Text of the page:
Dating back to a similar date is Vieraella herbsti, a single specimen of which has been found in Santa Cruz Province, Argentina. It had 10 presacral vertebrae, but is considered to be more basal than Notobatrachus and living frogs.

Several specimens of Notobatrachus degiustoi have been found in Patagonia, Argentina. They date back to the Middle Jurassic, 160 million years ago. Whether it should be considered the first modern frog or be placed in a sister group to Anura is uncertain.[14]




Caudata – Salamanders and newts

Albanerpetontidae – Extinct

Gymnophiona – Caecilians

Cladogram from Tree of Life Web Project.[15]


  1. ^ David Cannatella (1995). "Salientia". Tree of Life Web Project. Retrieved 2012-08-14.
  2. ^ Griffiths, I (1963). "The phylogeny of the Salientia". Biological Reviews. 38 (2): 241–292. doi:10.1111/j.1469-185X.1963.tb00784.x.
  3. ^ San Mauro, Diego; Vences, Miguel; Alcobendas, Marina; Zardoya, Rafael; Meyer, Axel (2005). "Initial Diversification of living amphibians predated the breakup of Pangaea" (PDF). The American Naturalist. 165 (5): 590–599. doi:10.1086/429523. JSTOR 429523. PMID 15795855.(subscription required)
  4. ^ Zhang, Peng; Zhou, Hui; Chen, Yue-Qin; Liu, Yi-Fei; Qu, Liang-Hu (2005). "Mitogenomic perspectives on the origin and phylogeny of living amphibians". Systematic Biology. 54 (3): 391–400. doi:10.1080/10635150590945278. PMID 16012106.
  5. ^ Marjanović, David; Laurin, Michel (2007). "Fossils, molecules, divergence times, and the origin of lissamphibians". Systematic Biology. 56 (3): 369–388. doi:10.1080/10635150701397635. PMID 17520502.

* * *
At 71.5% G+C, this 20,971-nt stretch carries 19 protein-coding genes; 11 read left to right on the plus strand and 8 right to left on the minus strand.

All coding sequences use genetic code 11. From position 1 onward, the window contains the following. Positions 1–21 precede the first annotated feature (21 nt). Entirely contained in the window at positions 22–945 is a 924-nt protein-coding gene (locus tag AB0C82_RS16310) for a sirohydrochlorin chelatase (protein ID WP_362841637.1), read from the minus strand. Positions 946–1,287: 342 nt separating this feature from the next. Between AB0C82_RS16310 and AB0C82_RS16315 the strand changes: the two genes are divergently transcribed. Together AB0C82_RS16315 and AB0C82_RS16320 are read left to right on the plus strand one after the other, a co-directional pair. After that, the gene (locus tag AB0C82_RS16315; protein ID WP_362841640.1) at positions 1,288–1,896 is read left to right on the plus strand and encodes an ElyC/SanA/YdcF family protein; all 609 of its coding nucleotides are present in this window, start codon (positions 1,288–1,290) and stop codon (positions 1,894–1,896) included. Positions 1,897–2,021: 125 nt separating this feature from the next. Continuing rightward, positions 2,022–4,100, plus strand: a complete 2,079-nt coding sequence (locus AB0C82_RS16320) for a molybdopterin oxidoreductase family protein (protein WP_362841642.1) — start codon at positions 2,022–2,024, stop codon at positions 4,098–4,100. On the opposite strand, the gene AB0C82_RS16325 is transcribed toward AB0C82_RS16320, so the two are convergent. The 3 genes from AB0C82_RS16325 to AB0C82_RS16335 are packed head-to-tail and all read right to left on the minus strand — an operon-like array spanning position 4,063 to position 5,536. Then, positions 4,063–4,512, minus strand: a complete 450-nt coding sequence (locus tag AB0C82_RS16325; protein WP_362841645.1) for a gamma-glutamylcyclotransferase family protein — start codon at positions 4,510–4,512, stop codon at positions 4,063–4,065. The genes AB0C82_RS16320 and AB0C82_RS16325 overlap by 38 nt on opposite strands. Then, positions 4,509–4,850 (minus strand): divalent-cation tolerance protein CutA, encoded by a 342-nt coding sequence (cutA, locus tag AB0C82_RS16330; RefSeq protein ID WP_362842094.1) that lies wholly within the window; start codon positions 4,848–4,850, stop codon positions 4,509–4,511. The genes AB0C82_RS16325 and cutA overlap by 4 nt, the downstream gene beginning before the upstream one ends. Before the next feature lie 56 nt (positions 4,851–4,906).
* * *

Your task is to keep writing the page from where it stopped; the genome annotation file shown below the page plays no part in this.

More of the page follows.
6. ^ Pyron, R. Alexander (2011). "Divergence time estimation using fossils as terminal taxa and the origins of Lissamphibia". Systematic Biology. 60 (4): 466–481. doi:10.1093/sysbio/syr047. PMID 21540408.
  7. ^ Casselman, Anne (2008-05-21). ""Frog-amander" fossil may be amphibian missing link". National Geographic News. Retrieved 2012-07-05.
  8. ^ Anderson, Jason S.; Reisz, Robert R.; Scott, Diane; Fröbisch, Nadia B.; Sumida, Stuart S. (2008). "A stem batrachian from the Early Permian of Texas and the origin of frogs and salamanders". Nature. 453 (7194): 515–518. doi:10.1038/nature06865. PMID 18497824.
  9. ^ Marjanović, D.; Laurin, M. (2009). "The origin(s) of modern amphibians: a commentary". Evolutionary Biology. 36 (3): 336–338. doi:10.1007/s11692-009-9065-8.
  10. ^ a b Cannatella, David (1995). "Triadobatrachus massinoti". Tree of Life. Retrieved 2008-06-26.
  11. ^ David Cannatella (1995). "Triadobatrachus massinoti". Tree of Life Web Project. Retrieved 2012-08-14.
  12. ^ Evans, S.E.; Borsuk−Białynicka, M. (2009). "The Early Triassic stem−frog Czatkobatrachus from Poland" (PDF). Palaeontologica Polonica. 65: 79–105.
  13. ^ Shubin, Neil H.; Jenkins, Farish A. Jr (7 September 1995). "An Early Jurassic jumping frog". Nature. 377 (6544): 49–52. doi:10.1038/377049a0.
  14. ^ David Cannatella (1995). "Notobatrachus degiustoi". Tree of Life Web Project. Retrieved 2012-08-14.
  15. ^ David Cannatella (2007). "Living amphibians". Tree of Life Web Project. Retrieved 2012-08-14.